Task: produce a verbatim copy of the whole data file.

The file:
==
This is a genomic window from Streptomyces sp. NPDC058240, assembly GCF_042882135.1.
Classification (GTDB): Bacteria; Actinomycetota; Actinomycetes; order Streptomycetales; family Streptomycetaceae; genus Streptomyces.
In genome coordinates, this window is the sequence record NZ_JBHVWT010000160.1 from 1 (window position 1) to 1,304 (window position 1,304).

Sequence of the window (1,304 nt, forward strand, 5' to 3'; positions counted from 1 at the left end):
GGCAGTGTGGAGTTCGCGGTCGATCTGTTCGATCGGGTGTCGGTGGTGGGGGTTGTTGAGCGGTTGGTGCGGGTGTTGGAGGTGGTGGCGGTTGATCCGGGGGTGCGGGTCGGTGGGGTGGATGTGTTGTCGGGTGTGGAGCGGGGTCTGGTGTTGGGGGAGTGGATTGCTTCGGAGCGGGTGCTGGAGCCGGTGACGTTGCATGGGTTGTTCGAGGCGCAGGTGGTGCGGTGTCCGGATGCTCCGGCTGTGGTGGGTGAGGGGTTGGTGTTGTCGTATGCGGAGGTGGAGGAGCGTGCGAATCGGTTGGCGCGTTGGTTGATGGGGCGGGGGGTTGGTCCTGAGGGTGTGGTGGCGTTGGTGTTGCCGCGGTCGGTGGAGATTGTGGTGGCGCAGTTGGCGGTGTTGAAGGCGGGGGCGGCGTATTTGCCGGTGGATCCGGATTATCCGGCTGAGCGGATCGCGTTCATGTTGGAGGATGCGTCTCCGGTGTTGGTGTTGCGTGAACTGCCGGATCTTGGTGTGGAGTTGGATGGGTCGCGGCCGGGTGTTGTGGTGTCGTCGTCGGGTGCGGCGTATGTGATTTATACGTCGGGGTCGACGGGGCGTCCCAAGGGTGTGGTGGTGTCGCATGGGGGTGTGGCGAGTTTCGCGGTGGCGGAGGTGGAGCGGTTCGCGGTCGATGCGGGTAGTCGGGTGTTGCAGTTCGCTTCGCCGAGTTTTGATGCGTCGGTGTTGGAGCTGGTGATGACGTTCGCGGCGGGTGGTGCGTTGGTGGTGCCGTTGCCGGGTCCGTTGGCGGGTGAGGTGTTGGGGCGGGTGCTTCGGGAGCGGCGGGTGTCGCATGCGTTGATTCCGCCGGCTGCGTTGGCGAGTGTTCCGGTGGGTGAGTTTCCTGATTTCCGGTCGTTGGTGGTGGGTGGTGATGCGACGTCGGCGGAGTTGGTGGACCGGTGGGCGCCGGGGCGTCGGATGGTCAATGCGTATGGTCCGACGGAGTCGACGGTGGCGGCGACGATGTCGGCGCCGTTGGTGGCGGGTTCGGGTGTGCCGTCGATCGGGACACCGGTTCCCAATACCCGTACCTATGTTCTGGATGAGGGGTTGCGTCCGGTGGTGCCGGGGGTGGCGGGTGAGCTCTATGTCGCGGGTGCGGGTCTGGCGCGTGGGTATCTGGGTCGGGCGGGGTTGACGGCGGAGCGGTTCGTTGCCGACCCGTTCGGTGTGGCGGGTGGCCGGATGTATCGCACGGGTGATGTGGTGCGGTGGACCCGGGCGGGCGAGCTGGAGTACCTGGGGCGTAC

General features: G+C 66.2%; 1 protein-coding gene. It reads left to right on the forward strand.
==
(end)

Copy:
This is a genomic window from Streptomyces sp. NPDC058240, assembly GCF_042882135.1.
Classification (GTDB): Bacteria; Actinomycetota; Actinomycetes; order Streptomycetales; family Streptomycetaceae; genus Streptomyces.
In genome coordinates, this window is the sequence record NZ_JBHVWT010000160.1 from 1 (window position 1) to 1,304 (window position 1,304).

Sequence of the window (1,304 nt, forward strand, 5' to 3'; positions counted from 1 at the left end):
GGCAGTGTGGAGTTCGCGGTCGATCTGTTCGATCGGGTGTCGGTGGTGGGGGTTGTTGAGCGGTTGGTGCGGGTGTTGGAGGTGGTGGCGGTTGATCCGGGGGTGCGGGTCGGTGGGGTGGATGTGTTGTCGGGTGTGGAGCGGGGTCTGGTGTTGGGGGAGTGGATTGCTTCGGAGCGGGTGCTGGAGCCGGTGACGTTGCATGGGTTGTTCGAGGCGCAGGTGGTGCGGTGTCCGGATGCTCCGGCTGTGGTGGGTGAGGGGTTGGTGTTGTCGTATGCGGAGGTGGAGGAGCGTGCGAATCGGTTGGCGCGTTGGTTGATGGGGCGGGGGGTTGGTCCTGAGGGTGTGGTGGCGTTGGTGTTGCCGCGGTCGGTGGAGATTGTGGTGGCGCAGTTGGCGGTGTTGAAGGCGGGGGCGGCGTATTTGCCGGTGGATCCGGATTATCCGGCTGAGCGGATCGCGTTCATGTTGGAGGATGCGTCTCCGGTGTTGGTGTTGCGTGAACTGCCGGATCTTGGTGTGGAGTTGGATGGGTCGCGGCCGGGTGTTGTGGTGTCGTCGTCGGGTGCGGCGTATGTGATTTATACGTCGGGGTCGACGGGGCGTCCCAAGGGTGTGGTGGTGTCGCATGGGGGTGTGGCGAGTTTCGCGGTGGCGGAGGTGGAGCGGTTCGCGGTCGATGCGGGTAGTCGGGTGTTGCAGTTCGCTTCGCCGAGTTTTGATGCGTCGGTGTTGGAGCTGGTGATGACGTTCGCGGCGGGTGGTGCGTTGGTGGTGCCGTTGCCGGGTCCGTTGGCGGGTGAGGTGTTGGGGCGGGTGCTTCGGGAGCGGCGGGTGTCGCATGCGTTGATTCCGCCGGCTGCGTTGGCGAGTGTTCCGGTGGGTGAGTTTCCTGATTTCCGGTCGTTGGTGGTGGGTGGTGATGCGACGTCGGCGGAGTTGGTGGACCGGTGGGCGCCGGGGCGTCGGATGGTCAATGCGTATGGTCCGACGGAGTCGACGGTGGCGGCGACGATGTCGGCGCCGTTGGTGGCGGGTTCGGGTGTGCCGTCGATCGGGACACCGGTTCCCAATACCCGTACCTATGTTCTGGATGAGGGGTTGCGTCCGGTGGTGCCGGGGGTGGCGGGTGAGCTCTATGTCGCGGGTGCGGGTCTGGCGCGTGGGTATCTGGGTCGGGCGGGGTTGACGGCGGAGCGGTTCGTTGCCGACCCGTTCGGTGTGGCGGGTGGCCGGATGTATCGCACGGGTGATGTGGTGCGGTGGACCCGGGCGGGCGAGCTGGAGTACCTGGGGCGTAC

General features: G+C 66.2%; 1 protein-coding gene. It reads left to right on the forward strand.